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This scandal is not about sex - no lie

August 25, 1998

Tim Rowland"I am not a crook."

"I will seek no wider war."

"I was out of the loop."

"We did not, repeat did not, trade weapons for hostages."

"There is no Soviet domination of Eastern Europe."

"Read my lips, no new taxes."

"I did not have sex with that woman."

These and other presidential lies can be yours for just $19.95 and two proof-of-purchase coupons from any Generic Truth Serum product.

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Want more lies? No prob, try this popular model. "This scandal is not about sex." Not about sex? What's it about, whooping crane migration? Of course it's about sex because if it weren't it would be too complicated for the Washington medialebrities to understand and it would never get reported.

How many Americans believe Clinton hasn't lied and thrown office furniture in the path of investigators probing campaign finance indiscretions - two or three, tops?

Yet we never hear any of that, for the obvious reason that it is ultimately not about sex. Would we be here if Clinton were found to have lied about Medicare funding? About Pakistani nuclear capability? Arms for hostages? His golf game?

Please. This is about sex. It is axiomatic that people who publicly talk about sex the most are the ones who privately engage in it the least. So perhaps those who do talk about it the most are just frustrated they don't have porky 20-year-old Valley Girls falling all over their laps.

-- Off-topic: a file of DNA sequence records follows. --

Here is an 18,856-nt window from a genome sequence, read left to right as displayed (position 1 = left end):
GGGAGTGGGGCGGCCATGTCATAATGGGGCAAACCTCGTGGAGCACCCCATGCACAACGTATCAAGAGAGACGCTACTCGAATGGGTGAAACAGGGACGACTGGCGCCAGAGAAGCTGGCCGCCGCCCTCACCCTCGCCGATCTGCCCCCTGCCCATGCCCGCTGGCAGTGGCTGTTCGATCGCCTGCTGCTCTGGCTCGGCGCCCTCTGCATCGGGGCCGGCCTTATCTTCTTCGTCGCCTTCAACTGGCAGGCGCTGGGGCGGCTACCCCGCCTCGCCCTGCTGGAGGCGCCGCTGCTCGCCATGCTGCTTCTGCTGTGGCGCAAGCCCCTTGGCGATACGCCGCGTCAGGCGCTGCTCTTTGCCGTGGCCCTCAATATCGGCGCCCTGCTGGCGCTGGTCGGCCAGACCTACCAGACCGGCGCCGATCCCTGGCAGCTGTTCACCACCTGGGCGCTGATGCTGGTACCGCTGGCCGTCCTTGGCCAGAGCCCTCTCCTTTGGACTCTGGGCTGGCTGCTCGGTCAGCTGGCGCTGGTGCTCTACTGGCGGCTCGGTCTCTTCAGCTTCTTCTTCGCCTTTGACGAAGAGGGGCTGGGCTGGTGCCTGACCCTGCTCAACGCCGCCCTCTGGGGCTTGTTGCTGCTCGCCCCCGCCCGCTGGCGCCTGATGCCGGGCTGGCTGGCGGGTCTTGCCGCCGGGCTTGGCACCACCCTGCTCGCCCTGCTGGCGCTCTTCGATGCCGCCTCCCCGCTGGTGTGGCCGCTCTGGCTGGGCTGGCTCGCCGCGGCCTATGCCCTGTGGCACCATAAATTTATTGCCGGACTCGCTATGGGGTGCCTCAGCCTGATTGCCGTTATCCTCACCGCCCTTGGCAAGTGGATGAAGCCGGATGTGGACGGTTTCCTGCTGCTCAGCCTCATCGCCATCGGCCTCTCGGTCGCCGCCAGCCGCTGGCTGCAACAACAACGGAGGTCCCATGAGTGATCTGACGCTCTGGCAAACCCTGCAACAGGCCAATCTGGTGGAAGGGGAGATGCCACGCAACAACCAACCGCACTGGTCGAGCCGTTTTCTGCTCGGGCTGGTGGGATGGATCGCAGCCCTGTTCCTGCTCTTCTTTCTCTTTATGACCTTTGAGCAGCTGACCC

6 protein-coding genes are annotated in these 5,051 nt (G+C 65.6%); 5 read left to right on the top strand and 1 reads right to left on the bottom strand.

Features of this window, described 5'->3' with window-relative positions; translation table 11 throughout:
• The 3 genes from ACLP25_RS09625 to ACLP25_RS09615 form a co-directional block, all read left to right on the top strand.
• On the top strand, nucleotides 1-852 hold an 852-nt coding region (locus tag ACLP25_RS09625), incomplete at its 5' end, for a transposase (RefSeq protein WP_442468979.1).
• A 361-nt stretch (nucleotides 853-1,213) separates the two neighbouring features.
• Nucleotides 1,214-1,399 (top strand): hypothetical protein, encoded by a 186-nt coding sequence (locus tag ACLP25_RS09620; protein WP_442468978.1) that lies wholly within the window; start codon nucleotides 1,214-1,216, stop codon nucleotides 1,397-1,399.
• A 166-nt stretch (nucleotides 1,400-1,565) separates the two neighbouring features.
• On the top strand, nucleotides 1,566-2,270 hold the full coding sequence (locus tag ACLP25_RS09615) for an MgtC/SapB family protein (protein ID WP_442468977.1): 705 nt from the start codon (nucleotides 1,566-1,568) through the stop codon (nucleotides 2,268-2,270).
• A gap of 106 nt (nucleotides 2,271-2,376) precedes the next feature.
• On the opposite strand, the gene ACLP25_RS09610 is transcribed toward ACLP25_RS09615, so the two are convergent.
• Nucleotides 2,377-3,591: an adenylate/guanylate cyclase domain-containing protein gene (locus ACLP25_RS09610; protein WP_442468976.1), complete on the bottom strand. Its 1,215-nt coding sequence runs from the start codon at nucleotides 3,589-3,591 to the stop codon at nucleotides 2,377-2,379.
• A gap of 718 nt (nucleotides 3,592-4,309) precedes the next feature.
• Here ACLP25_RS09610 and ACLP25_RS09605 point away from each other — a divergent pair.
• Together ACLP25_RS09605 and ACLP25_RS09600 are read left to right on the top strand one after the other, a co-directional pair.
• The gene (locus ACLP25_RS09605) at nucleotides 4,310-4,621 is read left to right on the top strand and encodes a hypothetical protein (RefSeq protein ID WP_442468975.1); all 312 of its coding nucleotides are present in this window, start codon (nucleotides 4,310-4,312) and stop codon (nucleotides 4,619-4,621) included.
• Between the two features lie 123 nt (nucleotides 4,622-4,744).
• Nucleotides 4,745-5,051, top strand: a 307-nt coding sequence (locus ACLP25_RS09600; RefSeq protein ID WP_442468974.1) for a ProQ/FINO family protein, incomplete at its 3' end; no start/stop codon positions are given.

But since everyone lies about sex, usually the frequency thereof, Clinton opponents know they are on shaky ground here. So they have to perpetuate the illusion that this is not about sex. They also know Americans are queasy about intruding on people's privacy, so to spin their way out of this complication they fashion another lie: This isn't an intrusion into Clinton's private life because the affair took place on public property.

The Oval Office is public, taxpayer-funded property, so this is public, taxpayer-funded sex (even though this is not about sex, which none of us are interested in).

That lie lasts about as long as it takes to remember that the lodge at Cacapon State Park is public, taxpayer funded property. Are we to take from this that it's OK to subpoena hotel clerks and force them to tell us what they heard behind closed doors?

No, privacy is not surrendered when one crosses the boundary of public lands. If it were, you could force any two people you see holding hands on the C&O Canal to tell you under oath whether or not they've ever indulged in padded handcuffs and a trapeze.

But again, Americans feel queasy about invasion of privacy, so it is key to Clinton opponents that privacy be subtracted from the equation - even though the only way they can do so is by fogging the facts, by deceiving, by lying.

Get real. This is about Clinton's private sex life. It doesn't excuse him from being a low-down, lying, immoral person, but call it what it is. That's plenty bad enough.

So, after $40 million, five years, public humiliation of Hillary and Chelsea, dozens of episodes of Face the Press, hundreds of hours of talk-radio rehash, subpoenas to everyone this side of Buddy the Dog, the bottom line is this: The most powerful politician in the world cheated on his wife.

If that bothers you, you have the right to be bothered. If that doesn't bother you, you have the right not to be bothered.

Meanwhile, the North Koreans are back to work on nuclear capability, the volatile Russian states are reeling off in frightful directions, bombs explode in Africa, children die in the streets in Northern Ireland, Pakistan and India are involved in a nuclear stare-down, Colombian soldiers are dying by the dozen in the jungles and the Asian economic turmoil could easily trigger a U.S. depression.

We know what's important.

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